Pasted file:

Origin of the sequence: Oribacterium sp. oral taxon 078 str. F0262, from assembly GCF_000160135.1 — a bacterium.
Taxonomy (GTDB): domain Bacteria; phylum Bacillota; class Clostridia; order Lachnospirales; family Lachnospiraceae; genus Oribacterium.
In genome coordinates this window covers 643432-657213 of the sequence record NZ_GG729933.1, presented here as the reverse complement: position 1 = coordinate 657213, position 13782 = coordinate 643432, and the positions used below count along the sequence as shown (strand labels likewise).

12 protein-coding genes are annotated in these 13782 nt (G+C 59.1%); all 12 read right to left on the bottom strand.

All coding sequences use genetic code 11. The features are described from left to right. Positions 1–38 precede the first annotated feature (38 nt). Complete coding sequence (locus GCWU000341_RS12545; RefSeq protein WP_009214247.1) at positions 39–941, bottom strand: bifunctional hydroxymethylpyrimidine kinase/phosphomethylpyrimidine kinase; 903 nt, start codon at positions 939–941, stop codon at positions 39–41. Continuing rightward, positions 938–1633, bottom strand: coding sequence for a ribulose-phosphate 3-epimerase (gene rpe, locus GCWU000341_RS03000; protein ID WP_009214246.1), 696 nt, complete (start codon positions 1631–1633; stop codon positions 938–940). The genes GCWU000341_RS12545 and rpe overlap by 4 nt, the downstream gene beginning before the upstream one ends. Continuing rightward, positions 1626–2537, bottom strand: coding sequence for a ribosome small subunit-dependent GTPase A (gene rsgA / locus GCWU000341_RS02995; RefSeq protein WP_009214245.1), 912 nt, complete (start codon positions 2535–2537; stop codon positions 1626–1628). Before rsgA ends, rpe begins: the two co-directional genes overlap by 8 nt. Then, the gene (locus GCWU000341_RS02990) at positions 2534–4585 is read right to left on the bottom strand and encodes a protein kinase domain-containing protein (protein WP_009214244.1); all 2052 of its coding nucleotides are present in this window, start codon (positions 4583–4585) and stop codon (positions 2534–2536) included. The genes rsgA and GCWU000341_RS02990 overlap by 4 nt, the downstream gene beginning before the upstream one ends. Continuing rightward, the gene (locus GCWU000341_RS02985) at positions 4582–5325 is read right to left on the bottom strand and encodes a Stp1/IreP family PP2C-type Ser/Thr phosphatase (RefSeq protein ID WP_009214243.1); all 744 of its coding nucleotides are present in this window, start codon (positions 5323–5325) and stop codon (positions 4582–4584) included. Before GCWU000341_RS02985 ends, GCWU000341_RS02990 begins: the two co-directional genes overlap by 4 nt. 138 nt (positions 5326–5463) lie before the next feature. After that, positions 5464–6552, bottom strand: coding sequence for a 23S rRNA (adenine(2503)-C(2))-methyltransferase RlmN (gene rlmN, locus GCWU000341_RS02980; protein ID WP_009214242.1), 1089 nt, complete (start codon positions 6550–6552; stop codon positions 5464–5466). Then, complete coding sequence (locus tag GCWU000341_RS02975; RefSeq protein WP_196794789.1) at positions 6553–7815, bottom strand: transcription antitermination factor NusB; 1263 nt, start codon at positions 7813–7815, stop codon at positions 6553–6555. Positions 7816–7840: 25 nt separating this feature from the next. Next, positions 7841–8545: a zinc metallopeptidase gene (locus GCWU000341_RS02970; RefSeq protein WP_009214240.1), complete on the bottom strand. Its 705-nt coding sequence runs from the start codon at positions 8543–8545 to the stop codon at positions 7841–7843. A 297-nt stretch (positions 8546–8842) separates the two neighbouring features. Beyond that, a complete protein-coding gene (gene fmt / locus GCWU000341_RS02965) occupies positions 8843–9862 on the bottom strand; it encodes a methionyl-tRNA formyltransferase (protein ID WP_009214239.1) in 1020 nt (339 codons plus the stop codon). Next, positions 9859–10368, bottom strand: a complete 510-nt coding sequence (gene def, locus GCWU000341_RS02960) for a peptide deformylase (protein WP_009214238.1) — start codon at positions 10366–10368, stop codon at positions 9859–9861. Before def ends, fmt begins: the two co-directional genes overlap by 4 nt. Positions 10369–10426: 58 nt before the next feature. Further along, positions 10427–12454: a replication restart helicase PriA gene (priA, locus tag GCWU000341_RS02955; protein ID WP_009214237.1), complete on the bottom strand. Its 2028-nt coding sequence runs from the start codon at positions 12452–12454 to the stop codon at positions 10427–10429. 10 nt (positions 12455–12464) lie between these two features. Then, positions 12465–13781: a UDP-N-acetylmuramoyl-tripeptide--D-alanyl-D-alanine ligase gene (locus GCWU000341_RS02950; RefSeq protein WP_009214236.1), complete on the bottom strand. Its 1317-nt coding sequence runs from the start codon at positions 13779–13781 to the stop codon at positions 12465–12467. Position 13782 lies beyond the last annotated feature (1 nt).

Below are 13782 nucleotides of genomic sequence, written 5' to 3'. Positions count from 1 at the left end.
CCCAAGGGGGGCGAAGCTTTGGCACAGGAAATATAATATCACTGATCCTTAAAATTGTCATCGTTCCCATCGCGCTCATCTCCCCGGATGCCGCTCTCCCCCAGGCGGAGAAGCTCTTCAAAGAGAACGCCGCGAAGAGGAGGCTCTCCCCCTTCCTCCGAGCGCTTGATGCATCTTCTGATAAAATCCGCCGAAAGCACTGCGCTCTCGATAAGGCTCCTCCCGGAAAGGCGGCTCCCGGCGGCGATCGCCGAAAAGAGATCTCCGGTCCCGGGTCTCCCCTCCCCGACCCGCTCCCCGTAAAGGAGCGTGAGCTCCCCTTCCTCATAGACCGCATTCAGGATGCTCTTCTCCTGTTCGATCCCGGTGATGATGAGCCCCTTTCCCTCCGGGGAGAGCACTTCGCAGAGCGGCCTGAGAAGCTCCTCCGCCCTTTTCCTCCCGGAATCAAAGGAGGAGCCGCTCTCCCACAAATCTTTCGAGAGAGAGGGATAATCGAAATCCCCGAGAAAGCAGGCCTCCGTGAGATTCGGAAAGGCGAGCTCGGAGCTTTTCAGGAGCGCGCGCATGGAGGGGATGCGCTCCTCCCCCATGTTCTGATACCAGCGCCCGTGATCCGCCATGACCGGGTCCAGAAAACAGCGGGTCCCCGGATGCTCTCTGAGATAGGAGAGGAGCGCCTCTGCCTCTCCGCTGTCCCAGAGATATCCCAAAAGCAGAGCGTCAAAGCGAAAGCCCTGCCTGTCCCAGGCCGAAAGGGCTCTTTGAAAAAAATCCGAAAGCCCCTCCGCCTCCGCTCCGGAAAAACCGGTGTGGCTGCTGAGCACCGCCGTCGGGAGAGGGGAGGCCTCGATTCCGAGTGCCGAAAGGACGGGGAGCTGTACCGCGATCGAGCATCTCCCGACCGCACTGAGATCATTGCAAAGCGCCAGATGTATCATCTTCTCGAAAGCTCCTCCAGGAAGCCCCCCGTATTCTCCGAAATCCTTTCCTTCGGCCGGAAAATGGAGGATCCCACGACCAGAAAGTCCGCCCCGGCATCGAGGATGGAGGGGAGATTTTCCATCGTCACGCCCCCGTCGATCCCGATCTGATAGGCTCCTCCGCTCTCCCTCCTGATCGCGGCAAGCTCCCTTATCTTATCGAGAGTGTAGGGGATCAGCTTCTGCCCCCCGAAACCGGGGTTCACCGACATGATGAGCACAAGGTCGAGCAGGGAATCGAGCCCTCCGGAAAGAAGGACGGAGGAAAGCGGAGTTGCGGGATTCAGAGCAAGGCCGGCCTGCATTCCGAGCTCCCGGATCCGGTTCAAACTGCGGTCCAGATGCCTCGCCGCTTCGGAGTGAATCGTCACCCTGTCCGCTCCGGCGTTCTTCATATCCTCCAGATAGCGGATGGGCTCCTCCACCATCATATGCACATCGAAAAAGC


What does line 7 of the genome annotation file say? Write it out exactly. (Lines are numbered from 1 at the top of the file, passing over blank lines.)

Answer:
CCCAAGGGGGGCGAAGCTTTGGCACAGGAAATATAATATCACTGATCCTTAAAATTGTCATCGTTCCCATCGCGCTCATCTCCCCGGATGCCGCTCTCCCCCAGGCGGAGAAGCTCTTCAAAGAGAACGCCGCGAAGAGGAGGCTCTCCCCCTTCCTCCGAGCGCTTGATGCATCTTCTGATAAAATCCGCCGAAAGCACTGCGCTCTCGATAAGGCTCCTCCCGGAAAGGCGGCTCCCGGCGGCGATCGCCGAAAAGAGATCTCCGGTCCCGGGTCTCCCCTCCCCGACCCGCTCCCCGTAAAGGAGCGTGAGCTCCCCTTCCTCATAGACCGCATTCAGGATGCTCTTCTCCTGTTCGATCCCGGTGATGATGAGCCCCTTTCCCTCCGGGGAGAGCACTTCGCAGAGCGGCCTGAGAAGCTCCTCCGCCCTTTTCCTCCCGGAATCAAAGGAGGAGCCGCTCTCCCACAAATCTTTCGAGAGAGAGGGATAATCGAAATCCCCGAGAAAGCAGGCCTCCGTGAGATTCGGAAAGGCGAGCTCGGAGCTTTTCAGGAGCGCGCGCATGGAGGGGATGCGCTCCTCCCCCATGTTCTGATACCAGCGCCCGTGATCCGCCATGACCGGGTCCAGAAAACAGCGGGTCCCCGGATGCTCTCTGAGATAGGAGAGGAGCGCCTCTGCCTCTCCGCTGTCCCAGAGATATCCCAAAAGCAGAGCGTCAAAGCGAAAGCCCTGCCTGTCCCAGGCCGAAAGGGCTCTTTGAAAAAAATCCGAAAGCCCCTCCGCCTCCGCTCCGGAAAAACCGGTGTGGCTGCTGAGCACCGCCGTCGGGAGAGGGGAGGCCTCGATTCCGAGTGCCGAAAGGACGGGGAGCTGTACCGCGATCGAGCATCTCCCGACCGCACTGAGATCATTGCAAAGCGCCAGATGTATCATCTTCTCGAAAGCTCCTCCAGGAAGCCCCCCGTATTCTCCGAAATCCTTTCCTTCGGCCGGAAAATGGAGGATCCCACGACCAGAAAGTCCGCCCCGGCATCGAGGATGGAGGGGAGATTTTCCATCGTCACGCCCCCGTCGATCCCGATCTGATAGGCTCCTCCGCTCTCCCTCCTGATCGCGGCAAGCTCCCTTATCTTATCGAGAGTGTAGGGGATCAGCTTCTGCCCCCCGAAACCGGGGTTCACCGACATGATGAGCACAAGGTCGAGCAGGGAATCGAGCCCTCCGGAAAGAAGGACGGAGGAAAGCGGAGTTGCGGGATTCAGAGCAAGGCCGGCCTGCATTCCGAGCTCCCGGATCCGGTTCAAACTGCGGTCCAGATGCCTCGCCGCTTCGGAGTGAATCGTCACCCTGTCCGCTCCGGCGTTCTTCATATCCTCCAGATAGCGGATGGGCTCCTCCACCATCATATGCACATCGAAAAAGC